I love to drive. Always have. Always will.
I remember being very young and thinking to myself, I should be allowed to drive. It looks so easy and like so much fun! As I was growing up, my dad used to let me steer from the passenger seat, even if my mom wasn’t thrilled at the prospect.
Later, I was upgraded from “steerer” to “shifter” in our old ’91 Hyundai Sonata! That was a thrill, and surprisingly when I would shift into 2nd instead of 4th my dad wouldn’t get too upset with me.
Then, when I did my driving courses, my instructor would always tell me “slow down“… “ya ya, when I take the exam, I’ll slow down“, I’d tell him. I passed my exam, easy-peasy, and bought myself a run down ’90 Chrysler LeBaron. I was one of the first of my friends to get a car. I was always the chauffeur, and I loved it.
I’ve always felt comfortable driving, and I would say I am a great driver. Hopefully most people who have been in my car would agree! So when we first got to Australia, and the prospect of driving on the left-hand side of the road presented itself, I wasn’t fazed at all!
Since our trip to Australia went from Cairns to Airlie Beach, and then to Brisbane, renting a car wasn’t really necessary. Most of these places were easy to get around in by foot or public transportation.
Then, we got to the Sunshine Coast, more specifically to Buderim. At first we took a bus to go into town and to the beaches of Maloolooba and Marouchydore. But after a few days, we decided there was more to see, so we finally rented a car!
Coincidentally, it ended up being the same car we sold before leaving on this amazing trip, a Nissan Pulsar (the Australian version of the Versa).
I think a lot of people assume driving on the other side of the road is difficult because they think you’ll end up driving on the wrong side. But that only happened to me once, or maybe twice, but the real difficulty is simply staying in your lane!
Mistakenly driving on the wrong side can happen (usually when you’re on a small dirt road, or in a parking lot), but staying on the correct side is a lot easier than you would think, as you just follow traffic. There are usually medians too, so physically getting onto the wrong side is harder than you would think.
Staying in your lane though… that did take some getting used to. I was always taught that when you are driving, you should hug the left side of your lane. They say to do this because you are more likely to get hit from your right side than you are from your left side (when driving on the right side of the road). So that was the hardest impulse to break. For the first day or two, Carine would keep getting nervous and telling me “stay in your lane!”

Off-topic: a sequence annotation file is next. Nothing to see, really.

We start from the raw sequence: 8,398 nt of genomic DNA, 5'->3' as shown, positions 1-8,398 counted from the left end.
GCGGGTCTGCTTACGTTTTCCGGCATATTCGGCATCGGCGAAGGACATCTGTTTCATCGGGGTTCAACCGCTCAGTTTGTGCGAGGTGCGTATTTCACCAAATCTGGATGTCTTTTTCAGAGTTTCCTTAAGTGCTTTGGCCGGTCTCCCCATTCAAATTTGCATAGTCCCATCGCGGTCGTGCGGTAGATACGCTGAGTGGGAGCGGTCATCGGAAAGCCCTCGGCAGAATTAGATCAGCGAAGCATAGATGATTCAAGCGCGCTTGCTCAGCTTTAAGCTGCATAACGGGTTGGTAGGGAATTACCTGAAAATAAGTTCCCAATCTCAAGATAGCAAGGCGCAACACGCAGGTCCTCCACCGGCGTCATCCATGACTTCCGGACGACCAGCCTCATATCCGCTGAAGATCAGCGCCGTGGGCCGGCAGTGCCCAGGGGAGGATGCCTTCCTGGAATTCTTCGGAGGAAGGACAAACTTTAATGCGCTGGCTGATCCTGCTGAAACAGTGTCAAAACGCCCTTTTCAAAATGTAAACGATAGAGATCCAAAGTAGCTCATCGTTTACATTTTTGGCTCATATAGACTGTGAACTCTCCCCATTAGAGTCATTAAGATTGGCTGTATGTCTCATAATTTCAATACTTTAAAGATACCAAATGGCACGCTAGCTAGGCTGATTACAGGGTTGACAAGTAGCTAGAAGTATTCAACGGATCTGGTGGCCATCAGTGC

Being such a great driver, I would get so mad at myself. Since you’re driving on the left, you now need to hug the right side of the lane. Otherwise, you’ll be sitting half in your lane, and half in the lane to your left.
But after two days or so, I got the hang of it. After a week, it no longer even felt like I was driving on the ‘wrong’ side anymore.
I drove a bit in the Sunshine Coast, and then did the Great Ocean road, from Melbourne to Portland and back (about 1,000kms) in a Wicked mini camper 2 sleeper.
The next difficulty is where to look when you are crossing through an intersection. Usually, you look left first expecting cars going from left to right. But now the cars are coming from your right, so if you look the wrong way you could be in for a terrible surprise! This did happen to me once while driving through New Zealand, and it was definitely the most terrifying ‘driving on the left’ experience we had, but we are still alive, again, thanks to my great driving skills! Sarcasm? Meh, you decide!
But the most exciting ‘driving on the left’ that I’ve done is, without doubt, the 4,500+ kms I did through New Zealand. It was conquered with the help of 2 different camper vans and a trusty Nissan Pulsar for a few days. We cruised through the South Island of New Zealand in a Spaceship Beta 2S and then drove a 4-berth motor-home we relocated for Imoova (a relocation service for campervans in New Zealand).
So ask me, “Derek, should I drive in a country that drives on the opposite side that I am used to?”
The answer is easy! Are you a good driver? Yes? Go for it!
No??? I think you answered your own question. Do us all a favour, and take the bus!
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